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When Hogan left Joe's presence he was far from feeling as grateful as he ought for the kindness with which our hero had treated him. Instead of feeling thankful for the bountiful supper, he was angry because Joe had not permitted him to remain through the night. Had he obtained this favor, he would have resented the refusal to take him into partnership. There are some men who are always soliciting favors, and demanding them as a right, and Hogan was one of them.
Out in the street he paused a minute, undecided where to go. He had no money, as he had truly said, or he would have been tempted to go to a gambling-house, and risk it on a chance of making more.
"Curse that boy!" he muttered, as he sauntered along in the direction of Telegraph Hill. "Who'd have thought a green country clodhopper would have gone up as he has, while an experienced man of the world like me is out at the elbows and without a cent!"
The more Hogan thought of this, the more indignant he became.
He thrust both hands into his pantaloons pockets, and strode moodily on.
"I say it's a cursed shame!" he muttered. "I never did have any luck, that's a fact. Just see how luck comes to some. With only a dollar or two in his pocket, this Joe got trusted for a first-class passage out here, while I had to come in the steerage. Then, again, he meets some fool, who sets him up in business. Nobody ever offered to set me up in business!" continued Hogan, feeling aggrieved at Fortune for her partiality. "Nobody even offered to give me a start in life. I have to work hard, and that's all the good it does."
The fact was that Hogan had not done a whole day's work for years. But such men are very apt to deceive themselves and possibly he imagined himself a hard-working man.
"It's disgusting to see the airs that boy puts on," he continued to soliloquize. "It's nothing but luck. He can't help getting on, with everybody to help him. Why didn't he let me sleep in his place to-night? It wouldn't have cost him a cent."
Then Hogan drifted off into calculations of how much money Joe was making by his business. He knew the prices charged for meals and that they afforded a large margin of profit.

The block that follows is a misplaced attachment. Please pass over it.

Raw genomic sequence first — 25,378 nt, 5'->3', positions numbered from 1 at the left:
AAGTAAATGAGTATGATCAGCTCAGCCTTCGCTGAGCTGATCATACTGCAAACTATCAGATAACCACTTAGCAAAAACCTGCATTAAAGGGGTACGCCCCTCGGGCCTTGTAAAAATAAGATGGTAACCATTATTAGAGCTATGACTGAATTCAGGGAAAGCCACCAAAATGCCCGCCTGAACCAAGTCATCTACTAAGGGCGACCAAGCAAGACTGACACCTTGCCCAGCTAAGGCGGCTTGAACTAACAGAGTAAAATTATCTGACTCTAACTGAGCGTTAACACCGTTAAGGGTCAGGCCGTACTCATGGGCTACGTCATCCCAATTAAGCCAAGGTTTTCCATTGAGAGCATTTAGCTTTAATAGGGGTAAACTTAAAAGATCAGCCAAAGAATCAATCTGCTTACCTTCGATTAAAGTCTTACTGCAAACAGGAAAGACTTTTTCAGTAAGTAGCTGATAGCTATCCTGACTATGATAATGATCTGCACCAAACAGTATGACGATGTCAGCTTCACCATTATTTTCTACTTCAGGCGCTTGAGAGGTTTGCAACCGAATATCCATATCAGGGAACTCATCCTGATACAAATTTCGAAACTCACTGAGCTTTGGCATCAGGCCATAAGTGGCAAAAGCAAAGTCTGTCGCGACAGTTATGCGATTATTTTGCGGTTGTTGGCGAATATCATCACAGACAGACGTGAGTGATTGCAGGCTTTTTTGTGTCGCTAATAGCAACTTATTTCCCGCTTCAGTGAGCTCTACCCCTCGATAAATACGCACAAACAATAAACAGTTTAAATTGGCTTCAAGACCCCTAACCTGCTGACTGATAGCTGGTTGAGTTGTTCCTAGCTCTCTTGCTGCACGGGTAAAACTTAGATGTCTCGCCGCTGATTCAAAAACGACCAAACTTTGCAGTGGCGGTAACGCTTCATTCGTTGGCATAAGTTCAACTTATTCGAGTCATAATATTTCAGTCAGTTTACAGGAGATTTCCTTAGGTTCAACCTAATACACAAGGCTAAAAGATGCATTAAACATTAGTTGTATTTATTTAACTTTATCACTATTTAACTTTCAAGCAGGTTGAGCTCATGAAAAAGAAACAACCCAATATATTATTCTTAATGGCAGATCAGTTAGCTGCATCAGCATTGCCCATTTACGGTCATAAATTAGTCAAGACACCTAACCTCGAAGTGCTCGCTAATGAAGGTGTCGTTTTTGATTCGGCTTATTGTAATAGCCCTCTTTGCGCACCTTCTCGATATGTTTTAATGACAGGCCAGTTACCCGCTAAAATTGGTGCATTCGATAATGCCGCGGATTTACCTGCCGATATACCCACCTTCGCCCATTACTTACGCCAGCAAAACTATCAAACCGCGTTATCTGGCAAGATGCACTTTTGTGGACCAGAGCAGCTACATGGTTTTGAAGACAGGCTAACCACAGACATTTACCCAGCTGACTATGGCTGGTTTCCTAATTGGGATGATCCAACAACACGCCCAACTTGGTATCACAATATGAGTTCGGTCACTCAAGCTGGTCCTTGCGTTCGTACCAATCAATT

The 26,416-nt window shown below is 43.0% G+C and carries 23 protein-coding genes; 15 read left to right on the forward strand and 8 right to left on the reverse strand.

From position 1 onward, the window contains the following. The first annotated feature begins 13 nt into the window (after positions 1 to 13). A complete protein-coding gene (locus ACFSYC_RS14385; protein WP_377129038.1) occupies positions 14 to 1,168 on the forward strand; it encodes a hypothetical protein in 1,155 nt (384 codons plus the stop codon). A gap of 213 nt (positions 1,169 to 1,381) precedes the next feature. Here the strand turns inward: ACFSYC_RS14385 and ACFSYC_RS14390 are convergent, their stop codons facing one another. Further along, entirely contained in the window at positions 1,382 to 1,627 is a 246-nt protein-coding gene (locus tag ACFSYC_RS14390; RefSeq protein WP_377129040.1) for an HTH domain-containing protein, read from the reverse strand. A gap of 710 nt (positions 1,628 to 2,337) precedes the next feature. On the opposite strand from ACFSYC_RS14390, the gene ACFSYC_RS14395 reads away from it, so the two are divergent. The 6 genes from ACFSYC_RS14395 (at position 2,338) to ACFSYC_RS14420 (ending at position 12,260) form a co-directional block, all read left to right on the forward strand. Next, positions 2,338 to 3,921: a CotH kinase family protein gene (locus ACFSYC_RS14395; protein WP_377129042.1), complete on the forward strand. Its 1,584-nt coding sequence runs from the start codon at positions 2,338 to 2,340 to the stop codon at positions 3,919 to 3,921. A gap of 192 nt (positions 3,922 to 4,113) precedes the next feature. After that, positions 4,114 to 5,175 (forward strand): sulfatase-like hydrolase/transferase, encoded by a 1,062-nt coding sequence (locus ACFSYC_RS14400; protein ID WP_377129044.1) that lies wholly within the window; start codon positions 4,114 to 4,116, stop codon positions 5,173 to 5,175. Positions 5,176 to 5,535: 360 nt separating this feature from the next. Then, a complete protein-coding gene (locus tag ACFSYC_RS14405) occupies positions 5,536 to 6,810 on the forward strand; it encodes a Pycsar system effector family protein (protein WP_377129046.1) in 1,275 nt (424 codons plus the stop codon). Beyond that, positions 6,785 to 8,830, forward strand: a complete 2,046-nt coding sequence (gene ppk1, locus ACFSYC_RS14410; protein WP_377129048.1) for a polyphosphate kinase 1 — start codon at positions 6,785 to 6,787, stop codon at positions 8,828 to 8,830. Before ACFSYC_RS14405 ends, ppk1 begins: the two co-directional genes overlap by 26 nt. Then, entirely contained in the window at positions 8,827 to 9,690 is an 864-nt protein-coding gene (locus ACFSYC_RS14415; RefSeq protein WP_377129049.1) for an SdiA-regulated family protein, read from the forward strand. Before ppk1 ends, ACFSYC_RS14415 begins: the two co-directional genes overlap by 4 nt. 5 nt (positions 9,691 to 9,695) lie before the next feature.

The more he thought of it, the more impressed he was with the extent of Joe's luck.
"The boy must be making his fortune," he said to himself. "Why, he can't help clearing from one to two hundred dollars a week—perhaps more. It's a money-making business, there's no doubt of it. Why couldn't he take me in as partner? That would set me on my legs again, and in time I'd be rich. I'd make him sell out, and get the whole thing after awhile."
So Hogan persuaded himself into the conviction that Joe ought to have accepted him as partner, though why this should be, since his only claim rested on his successful attempt to defraud him in New York, it would be difficult to conjecture.
Sauntering slowly along, Hogan had reached the corner of Pacific Street, then a dark and suspicious locality in the immediate neighborhood of a number of low public houses of bad reputation. The night was dark, for there was no moon.
Suddenly he felt himself seized in a tight grip, while a low, stern voice in his ear demanded:
"Your money, and be quick about it!"
Hogan was not a brave man, but this demand, in his impecunious condition, instead of terrifying him, struck his sense of humor as an exceedingly good joke.
"You've got the wrong man!" he chuckled.
"Stop your fooling, and hand over your money, quickly!" was the stern rejoinder.
"My dear friend," said Hogan, "if you can find any money about me, it's more than I can do myself."
"Are you on the square?" demanded the other suspiciously.
"Look at me, and see."
The highwayman took him at his word. Lighting a match, he surveyed his captive.
"You don't look wealthy, that's a fact," he admitted. "Where are you going?"
"I don't know. I haven't got any money, nor any place to sleep."
"Then you'd better be leaving this place, or another mistake may be made."
"Stop!" said Hogan, with a sudden thought. "Though I haven't any money, I can tell you where we can both find some."
"Do you mean it?"
"Come in here, then, and come to business."
He led Hogan into a low shanty on Pacific Street, and, bidding him be seated on a broken settee, waited for particulars.
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